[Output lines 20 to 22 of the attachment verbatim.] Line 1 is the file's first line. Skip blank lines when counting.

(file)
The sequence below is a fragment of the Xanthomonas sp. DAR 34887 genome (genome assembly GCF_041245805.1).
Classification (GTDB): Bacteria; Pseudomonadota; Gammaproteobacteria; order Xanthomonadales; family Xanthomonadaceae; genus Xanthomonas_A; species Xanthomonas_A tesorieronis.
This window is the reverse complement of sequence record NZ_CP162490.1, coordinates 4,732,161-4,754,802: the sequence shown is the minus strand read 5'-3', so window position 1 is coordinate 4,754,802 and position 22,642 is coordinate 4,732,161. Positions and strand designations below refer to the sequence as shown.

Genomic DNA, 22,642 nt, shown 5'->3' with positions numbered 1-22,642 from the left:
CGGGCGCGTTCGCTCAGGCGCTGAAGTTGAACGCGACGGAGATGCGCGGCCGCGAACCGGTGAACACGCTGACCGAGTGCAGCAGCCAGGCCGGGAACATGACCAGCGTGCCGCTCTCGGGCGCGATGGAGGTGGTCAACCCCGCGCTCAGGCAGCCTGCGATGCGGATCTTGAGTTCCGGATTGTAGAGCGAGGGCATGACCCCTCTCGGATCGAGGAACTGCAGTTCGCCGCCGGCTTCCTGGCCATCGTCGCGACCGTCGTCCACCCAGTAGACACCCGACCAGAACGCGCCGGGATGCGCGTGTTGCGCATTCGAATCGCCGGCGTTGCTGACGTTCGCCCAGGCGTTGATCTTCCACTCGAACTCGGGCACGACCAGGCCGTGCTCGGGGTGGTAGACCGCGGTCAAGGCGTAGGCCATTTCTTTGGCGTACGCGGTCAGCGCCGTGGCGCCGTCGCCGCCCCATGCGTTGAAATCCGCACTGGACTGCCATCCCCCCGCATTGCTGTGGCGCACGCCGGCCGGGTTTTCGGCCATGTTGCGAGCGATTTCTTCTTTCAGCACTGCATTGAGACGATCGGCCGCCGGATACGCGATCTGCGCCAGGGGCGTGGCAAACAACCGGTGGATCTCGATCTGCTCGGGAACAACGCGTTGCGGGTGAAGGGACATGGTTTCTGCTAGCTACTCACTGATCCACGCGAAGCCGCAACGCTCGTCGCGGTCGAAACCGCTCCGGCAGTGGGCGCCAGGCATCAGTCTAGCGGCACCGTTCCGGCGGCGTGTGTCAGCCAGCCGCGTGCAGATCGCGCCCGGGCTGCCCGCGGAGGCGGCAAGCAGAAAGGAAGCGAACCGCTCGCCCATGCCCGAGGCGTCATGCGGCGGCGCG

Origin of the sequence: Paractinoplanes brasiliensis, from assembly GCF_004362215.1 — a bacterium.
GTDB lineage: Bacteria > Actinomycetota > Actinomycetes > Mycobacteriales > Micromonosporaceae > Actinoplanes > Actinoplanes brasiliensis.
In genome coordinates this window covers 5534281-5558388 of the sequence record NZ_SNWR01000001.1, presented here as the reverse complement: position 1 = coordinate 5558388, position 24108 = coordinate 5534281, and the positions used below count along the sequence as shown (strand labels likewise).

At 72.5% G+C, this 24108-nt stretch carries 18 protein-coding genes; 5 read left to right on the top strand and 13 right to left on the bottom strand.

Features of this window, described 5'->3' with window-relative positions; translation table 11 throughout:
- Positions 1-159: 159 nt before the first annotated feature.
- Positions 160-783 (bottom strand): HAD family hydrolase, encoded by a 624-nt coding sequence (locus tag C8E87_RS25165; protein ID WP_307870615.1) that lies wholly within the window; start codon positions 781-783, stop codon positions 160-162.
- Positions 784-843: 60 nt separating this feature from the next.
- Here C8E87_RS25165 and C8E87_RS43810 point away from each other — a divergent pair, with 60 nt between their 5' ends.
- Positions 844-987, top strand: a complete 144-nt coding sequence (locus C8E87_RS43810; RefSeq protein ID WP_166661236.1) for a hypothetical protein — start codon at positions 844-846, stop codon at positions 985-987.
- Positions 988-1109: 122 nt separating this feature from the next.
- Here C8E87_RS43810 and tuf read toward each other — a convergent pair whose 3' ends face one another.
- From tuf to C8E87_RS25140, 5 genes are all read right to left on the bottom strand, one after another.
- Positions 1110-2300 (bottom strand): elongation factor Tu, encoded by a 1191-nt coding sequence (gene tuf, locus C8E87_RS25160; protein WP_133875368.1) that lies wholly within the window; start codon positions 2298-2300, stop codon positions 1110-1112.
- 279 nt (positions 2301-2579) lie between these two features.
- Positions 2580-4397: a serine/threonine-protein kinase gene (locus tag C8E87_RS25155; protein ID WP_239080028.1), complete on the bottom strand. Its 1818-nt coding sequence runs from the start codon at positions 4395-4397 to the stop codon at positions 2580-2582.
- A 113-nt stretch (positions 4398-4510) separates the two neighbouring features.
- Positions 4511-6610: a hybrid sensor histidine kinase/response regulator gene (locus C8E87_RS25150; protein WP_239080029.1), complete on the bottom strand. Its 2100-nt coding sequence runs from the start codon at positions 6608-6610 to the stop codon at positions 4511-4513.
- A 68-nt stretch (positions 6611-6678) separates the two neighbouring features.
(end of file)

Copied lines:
- 279 nt (positions 2301-2579) lie between these two features.
- Positions 2580-4397: a serine/threonine-protein kinase gene (locus tag C8E87_RS25155; protein ID WP_239080028.1), complete on the bottom strand. Its 1818-nt coding sequence runs from the start codon at positions 4395-4397 to the stop codon at positions 2580-2582.
- A 113-nt stretch (positions 4398-4510) separates the two neighbouring features.